Our journal is the home for cutting-edge reports about innovations in the “lab on a chip,” which by nature involves developments in microfluidics, sensors, optics, electronics, imaging, materials, mechanical components, and more. In this thematic collection, we focus on the critical importance of the sensor to the lab on a chip, whether the sensor relies on optical, chemical, electrical, or mechanical forces (or many others). This collection also focuses on how lab on a chip/sensor systems are being used to form the next-generation of miniaturized diagnostics, whether they are implantable, wearable, portable, or simply used in the lab.

This on-going collection is collated by Thought Leaders (and Lab on a Chip Editorial Board members) Yoon-Kyoung Cho, Xingyu Jiang and the Lab on a Chip Editorial Office. Are you interested in submitting? We welcome submissions of original research articles and reviews, which (after peer review) will be published and added to the online collection. Papers in this collection will receive extensive promotion throughout the submission period and also will be disseminated widely as a ‘flagship’ collection for the journal. If you are interested in submitting to the series, please get in touch with the Lab on a Chip Editorial Office at loc-rsc@rsc.org

This collection open for submissions now, with a deadline of February 1st 2022

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Avoiding air bubbles when filling microfluidic chips by use of an ultrasonic bath

Leonie Bastin1 and Karen Alim1,2

1 Max Planck Institute for Dynamics and Self-Organization, Göttingen, Germany

2 Physics Department, Technical University of Munich, Germany

Why is this useful?

In microfluidic devices with small structures, air bubbles are often trapped at interfaces, corners or structures within the channel. The presented method is reproducible, fast, and only requires an additional ultrasonic bath. Vibrations from the ultrasonic bath detach the bubbles from surfaces. By flushing the chip with water at the same time, the bubbles are transported out.

What do I need?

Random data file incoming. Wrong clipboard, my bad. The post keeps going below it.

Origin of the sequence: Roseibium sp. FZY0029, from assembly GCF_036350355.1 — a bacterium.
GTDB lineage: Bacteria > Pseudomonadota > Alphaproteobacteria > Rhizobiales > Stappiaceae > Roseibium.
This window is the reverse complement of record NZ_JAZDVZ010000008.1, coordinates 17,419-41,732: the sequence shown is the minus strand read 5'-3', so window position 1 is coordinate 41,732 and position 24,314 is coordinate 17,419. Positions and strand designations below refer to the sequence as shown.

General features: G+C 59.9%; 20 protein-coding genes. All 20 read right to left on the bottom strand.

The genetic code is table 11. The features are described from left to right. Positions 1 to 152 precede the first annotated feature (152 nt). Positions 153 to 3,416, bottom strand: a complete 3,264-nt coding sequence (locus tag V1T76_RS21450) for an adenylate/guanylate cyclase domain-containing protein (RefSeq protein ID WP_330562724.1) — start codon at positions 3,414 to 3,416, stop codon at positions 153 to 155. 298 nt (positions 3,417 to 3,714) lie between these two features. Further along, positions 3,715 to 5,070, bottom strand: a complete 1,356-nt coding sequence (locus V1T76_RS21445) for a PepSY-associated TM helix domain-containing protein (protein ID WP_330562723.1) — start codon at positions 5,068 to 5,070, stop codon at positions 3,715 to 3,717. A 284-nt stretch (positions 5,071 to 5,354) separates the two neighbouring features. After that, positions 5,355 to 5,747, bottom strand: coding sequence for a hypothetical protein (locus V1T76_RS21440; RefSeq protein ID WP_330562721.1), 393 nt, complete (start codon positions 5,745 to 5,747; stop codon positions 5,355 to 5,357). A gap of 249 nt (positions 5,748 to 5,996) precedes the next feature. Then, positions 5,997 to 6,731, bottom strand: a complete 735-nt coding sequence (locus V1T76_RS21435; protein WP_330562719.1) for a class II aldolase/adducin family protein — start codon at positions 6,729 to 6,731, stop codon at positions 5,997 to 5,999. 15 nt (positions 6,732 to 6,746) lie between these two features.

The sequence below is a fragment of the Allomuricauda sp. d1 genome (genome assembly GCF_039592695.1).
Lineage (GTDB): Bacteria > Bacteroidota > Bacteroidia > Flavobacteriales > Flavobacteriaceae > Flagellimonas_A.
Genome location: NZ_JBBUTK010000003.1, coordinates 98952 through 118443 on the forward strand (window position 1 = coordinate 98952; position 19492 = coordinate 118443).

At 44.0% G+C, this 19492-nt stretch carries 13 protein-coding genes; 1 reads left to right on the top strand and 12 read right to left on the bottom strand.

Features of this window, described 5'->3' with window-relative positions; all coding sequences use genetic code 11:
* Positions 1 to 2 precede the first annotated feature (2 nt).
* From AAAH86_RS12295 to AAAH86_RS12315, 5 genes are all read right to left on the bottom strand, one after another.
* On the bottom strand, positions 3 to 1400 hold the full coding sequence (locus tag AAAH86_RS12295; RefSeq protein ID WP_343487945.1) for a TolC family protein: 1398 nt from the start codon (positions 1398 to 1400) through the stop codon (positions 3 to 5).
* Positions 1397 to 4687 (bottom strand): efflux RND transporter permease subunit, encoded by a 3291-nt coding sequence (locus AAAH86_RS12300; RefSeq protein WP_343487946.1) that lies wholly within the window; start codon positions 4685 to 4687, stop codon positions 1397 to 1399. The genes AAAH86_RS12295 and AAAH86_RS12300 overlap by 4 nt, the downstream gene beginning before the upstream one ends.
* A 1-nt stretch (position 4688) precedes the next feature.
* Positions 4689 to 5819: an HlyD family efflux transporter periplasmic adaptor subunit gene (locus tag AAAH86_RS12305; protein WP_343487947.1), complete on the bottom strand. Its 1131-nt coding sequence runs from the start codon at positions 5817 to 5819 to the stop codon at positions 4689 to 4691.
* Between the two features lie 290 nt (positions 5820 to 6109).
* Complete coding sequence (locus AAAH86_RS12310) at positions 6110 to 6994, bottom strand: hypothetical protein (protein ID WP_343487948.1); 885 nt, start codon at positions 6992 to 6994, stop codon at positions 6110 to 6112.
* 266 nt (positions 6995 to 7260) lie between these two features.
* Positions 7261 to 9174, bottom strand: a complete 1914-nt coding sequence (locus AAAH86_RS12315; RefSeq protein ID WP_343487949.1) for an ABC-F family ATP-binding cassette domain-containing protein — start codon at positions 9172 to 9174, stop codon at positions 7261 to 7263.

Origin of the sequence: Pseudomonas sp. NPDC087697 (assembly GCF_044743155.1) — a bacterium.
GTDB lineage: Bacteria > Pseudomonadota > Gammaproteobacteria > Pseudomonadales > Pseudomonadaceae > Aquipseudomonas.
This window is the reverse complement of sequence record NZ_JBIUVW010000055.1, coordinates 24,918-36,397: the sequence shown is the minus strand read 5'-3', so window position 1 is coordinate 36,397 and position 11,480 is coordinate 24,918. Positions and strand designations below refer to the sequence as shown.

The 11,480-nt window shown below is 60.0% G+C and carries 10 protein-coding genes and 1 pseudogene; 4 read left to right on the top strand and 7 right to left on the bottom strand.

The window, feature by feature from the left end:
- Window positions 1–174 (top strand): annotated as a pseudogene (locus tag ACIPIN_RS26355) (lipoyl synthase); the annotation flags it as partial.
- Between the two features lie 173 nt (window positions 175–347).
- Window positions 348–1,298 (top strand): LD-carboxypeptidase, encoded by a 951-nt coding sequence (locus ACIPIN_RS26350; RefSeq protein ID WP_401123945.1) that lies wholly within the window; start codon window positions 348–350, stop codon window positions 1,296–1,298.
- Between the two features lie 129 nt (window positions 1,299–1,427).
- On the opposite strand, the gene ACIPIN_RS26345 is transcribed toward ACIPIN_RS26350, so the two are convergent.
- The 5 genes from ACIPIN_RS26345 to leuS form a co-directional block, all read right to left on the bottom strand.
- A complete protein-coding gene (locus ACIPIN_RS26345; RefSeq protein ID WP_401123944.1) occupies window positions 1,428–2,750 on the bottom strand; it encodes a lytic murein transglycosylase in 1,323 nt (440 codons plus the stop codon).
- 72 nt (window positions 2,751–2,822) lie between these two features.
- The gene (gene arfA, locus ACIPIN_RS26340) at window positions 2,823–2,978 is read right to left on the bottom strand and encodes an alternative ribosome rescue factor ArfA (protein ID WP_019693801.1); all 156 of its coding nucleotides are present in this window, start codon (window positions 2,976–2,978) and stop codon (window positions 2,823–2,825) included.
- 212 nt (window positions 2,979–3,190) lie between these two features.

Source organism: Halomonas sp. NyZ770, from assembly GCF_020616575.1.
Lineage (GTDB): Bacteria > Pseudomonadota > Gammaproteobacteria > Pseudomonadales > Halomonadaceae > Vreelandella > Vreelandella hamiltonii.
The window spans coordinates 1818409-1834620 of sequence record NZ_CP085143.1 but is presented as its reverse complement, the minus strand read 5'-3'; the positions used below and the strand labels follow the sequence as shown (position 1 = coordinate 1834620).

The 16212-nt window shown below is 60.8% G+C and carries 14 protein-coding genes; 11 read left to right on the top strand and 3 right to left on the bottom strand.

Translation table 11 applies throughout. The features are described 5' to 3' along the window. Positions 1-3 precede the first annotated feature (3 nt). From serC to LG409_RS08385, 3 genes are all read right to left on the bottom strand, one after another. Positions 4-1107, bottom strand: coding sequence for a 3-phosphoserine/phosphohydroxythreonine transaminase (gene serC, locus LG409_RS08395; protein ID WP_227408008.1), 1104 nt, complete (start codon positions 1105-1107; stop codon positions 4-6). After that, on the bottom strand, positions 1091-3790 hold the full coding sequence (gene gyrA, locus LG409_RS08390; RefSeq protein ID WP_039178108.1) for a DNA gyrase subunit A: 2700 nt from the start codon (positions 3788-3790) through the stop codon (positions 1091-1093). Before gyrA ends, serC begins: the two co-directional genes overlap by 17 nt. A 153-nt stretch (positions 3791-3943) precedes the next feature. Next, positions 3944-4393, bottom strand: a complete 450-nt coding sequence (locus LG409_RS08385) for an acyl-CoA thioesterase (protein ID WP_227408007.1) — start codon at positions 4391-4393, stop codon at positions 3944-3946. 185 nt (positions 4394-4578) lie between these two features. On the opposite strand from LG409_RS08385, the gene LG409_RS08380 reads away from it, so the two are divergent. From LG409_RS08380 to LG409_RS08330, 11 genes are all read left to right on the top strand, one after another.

• An ultrasonic bath
  • The microfluidic device
  • A syringe filled with water

What do I do?

  1. Connect the syringe to the microfluidic device.
  2. Lay the device into the ultrasonic bath and turn it on.
  3. Manually fill the device with water, varying the pressure in pulses of around a second in length (see inset in Figure 1A). Use high flow rates! In our case, we used flow rates of approximately 50 microliters per second during the pulses.
  4. Before the syringe is empty, turn off the ultrasound bath, take the device out and check whether there is any air left in the channel.
  5. If there is air left in the chip, press some water through with high speed when the device is not laying in the ultrasound bath.
  6. If there are still bubbles left, repeat the procedure.
  7. Once no bubbles are left in the chip, insert the syringe for your experiment on the other side of the chip. To avoid the appearance of new bubbles, press out some of the liquid so that a drop appears at the outlet before you insert the syringe.

 

Figure 1: (A) Schematic drawing of the setup. The tubing at the outlet is optional if you fill the chip with water. The manual pressure pulses are sketched in the inset. (B) Photo of the setup without tubing at the outlet. (C) Fluorescence microscopy image of a chip filled with fluorescein to visualise the structure that is shown in D and E only filled with water. The center part is filled with 100 micrometer wide PDMS-pillars, which are arranged in a hexagonal structure. (D) Photo of a small region of the chip when filled with water without using the ultrasound method. Many air bubbles are visible between the pillar structures (arrows). (E) Photo of the same region after using the ultrasound method. No air bubbles are left in the chip.

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Announcing our new Editor-in-Chief – Aaron Wheeler

We are delighted to announce that in January 2021, Professor Aaron Wheeler (University of Toronto, Canada) will take over as the new Editor-in-Chief for Lab on a Chip.